Shortly after one of its autonomous minivans was involved in a crash while operating in manual mode, Waymo got a slice of stage time at Google I/O to discuss its self-driving cars, using that time explain the role of artificial intelligence in autonomous driving. In a Medium post elaborating on the points made in the I/O keynote, Waymo Chief Technical Officer Dmitri Dolgov said it uses A.I. to train self-driving cars to identify their surroundings in a manner similar to human drivers.
Waymo started out as Google’s internal self-driving car project before being spun off into a separate unit. There was a significant amount of cross-pollination between autonomous car engineering and the Google Brain A.I. program during the early stages of both projects, according to Dolgov. Among other things, this allowed error rate for pedestrian detection in self-driving cars to be reduced 100 times in just a few months, Dolgov said.
The need for self-driving cars to be able to accurately classify what they see was tragically highlighted by a fatal crash involving an Uber autonomous car in Arizona. On March 18, the car struck pedestrian Elaine Herzberg while she was pushing a bicycle across a street at night. Official investigations into the incident have not concluded, but a recent report points to a flaw in the software the car relied on to make decisions about avoiding obstacles. Uber has declined to comment on that report.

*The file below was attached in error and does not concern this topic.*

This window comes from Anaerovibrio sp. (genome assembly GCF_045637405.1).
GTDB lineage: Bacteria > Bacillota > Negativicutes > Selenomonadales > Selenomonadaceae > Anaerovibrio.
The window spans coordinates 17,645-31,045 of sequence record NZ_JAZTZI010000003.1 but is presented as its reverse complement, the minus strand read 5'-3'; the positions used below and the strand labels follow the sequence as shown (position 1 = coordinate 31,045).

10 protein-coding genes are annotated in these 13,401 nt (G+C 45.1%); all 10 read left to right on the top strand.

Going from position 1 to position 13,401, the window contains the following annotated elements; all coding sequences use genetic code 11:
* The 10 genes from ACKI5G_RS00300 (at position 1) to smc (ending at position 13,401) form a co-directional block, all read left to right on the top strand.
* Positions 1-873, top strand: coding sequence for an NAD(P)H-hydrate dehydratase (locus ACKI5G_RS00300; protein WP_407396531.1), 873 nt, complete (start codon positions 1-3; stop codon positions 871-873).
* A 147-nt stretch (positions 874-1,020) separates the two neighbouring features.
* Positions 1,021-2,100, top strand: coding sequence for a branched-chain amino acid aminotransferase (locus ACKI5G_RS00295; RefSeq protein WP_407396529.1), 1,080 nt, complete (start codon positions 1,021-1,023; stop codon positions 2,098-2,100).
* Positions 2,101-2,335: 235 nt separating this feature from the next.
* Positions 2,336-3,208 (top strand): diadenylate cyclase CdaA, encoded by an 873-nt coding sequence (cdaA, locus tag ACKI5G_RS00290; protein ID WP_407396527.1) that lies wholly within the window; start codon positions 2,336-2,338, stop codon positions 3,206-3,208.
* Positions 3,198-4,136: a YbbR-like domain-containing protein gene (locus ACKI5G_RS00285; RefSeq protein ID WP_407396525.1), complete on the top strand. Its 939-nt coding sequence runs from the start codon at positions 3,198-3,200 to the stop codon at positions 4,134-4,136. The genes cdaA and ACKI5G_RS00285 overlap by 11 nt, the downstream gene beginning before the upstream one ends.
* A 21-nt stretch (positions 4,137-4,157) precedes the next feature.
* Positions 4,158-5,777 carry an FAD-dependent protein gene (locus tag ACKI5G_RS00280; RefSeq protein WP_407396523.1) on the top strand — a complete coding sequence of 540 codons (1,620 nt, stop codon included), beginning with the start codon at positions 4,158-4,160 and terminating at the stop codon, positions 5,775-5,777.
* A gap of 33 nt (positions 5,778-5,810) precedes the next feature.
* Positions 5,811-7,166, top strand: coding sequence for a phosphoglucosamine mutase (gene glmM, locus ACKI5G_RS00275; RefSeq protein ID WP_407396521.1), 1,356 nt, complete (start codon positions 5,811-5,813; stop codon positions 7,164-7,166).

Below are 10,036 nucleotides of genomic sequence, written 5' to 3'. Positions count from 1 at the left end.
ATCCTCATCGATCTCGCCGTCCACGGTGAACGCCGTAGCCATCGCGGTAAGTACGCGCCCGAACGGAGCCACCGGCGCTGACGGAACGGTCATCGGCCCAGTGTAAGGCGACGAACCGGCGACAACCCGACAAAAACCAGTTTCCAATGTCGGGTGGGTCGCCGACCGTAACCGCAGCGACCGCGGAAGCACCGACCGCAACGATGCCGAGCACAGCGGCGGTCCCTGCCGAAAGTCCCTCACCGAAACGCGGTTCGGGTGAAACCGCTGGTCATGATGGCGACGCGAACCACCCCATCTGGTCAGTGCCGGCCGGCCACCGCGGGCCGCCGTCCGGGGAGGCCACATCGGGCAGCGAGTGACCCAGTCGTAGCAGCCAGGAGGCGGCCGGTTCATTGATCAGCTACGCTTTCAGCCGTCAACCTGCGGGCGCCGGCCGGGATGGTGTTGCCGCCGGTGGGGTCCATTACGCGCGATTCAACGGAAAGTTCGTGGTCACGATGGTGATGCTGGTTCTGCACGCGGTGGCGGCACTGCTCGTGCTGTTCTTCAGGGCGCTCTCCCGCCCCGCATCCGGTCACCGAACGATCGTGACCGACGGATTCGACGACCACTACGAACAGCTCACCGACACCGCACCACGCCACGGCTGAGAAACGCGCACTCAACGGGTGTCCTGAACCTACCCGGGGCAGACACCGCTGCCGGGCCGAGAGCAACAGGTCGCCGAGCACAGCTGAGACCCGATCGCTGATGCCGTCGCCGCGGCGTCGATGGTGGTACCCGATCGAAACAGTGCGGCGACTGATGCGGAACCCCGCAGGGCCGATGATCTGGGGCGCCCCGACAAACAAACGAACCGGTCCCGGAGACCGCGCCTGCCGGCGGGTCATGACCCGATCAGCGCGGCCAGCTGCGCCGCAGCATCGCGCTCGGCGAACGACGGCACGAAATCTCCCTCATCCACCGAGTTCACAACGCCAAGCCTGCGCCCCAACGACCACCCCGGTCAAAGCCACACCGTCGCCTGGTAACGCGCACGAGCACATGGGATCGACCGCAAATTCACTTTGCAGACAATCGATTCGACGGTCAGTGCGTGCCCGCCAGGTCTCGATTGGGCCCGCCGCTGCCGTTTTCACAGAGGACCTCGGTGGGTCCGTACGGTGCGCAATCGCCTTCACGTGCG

Waymo claims that A.I. is vital helping self-driving cars make the right decisions. In his Medium post, Dolgov said Waymo uses A.I. to train its cars for situations like maneuvering through construction zones, moving over for emergency vehicles, and making room for cars that are parallel parking. This is done by feeding the system examples based on observed real-world situations.
Engineers lean on Google infrastructure, including the tech giant’s network of data centers and Google-developed tensor processing unit chips to test machine learning models. Use of TPUs makes that process 15 times more efficient, according to Waymo. In addition to testing real cars on public roads, Waymo claims to run the equivalent of 25,000 cars a day in computer simulations. Waymo self-driving cars surpassed 5 million miles on public roads in February, and the company claims to have completed 2.7 billion simulated miles last year.
Waymo’s next big move will be to launch a commercial autonomous ridesharing service in Arizona later this year. In preparation for that, the company is bulking up its fleet of vehicles, ordering more Chrysler Pacifica minivans and making plans to add the all-electric Jaguar I-Pace as well.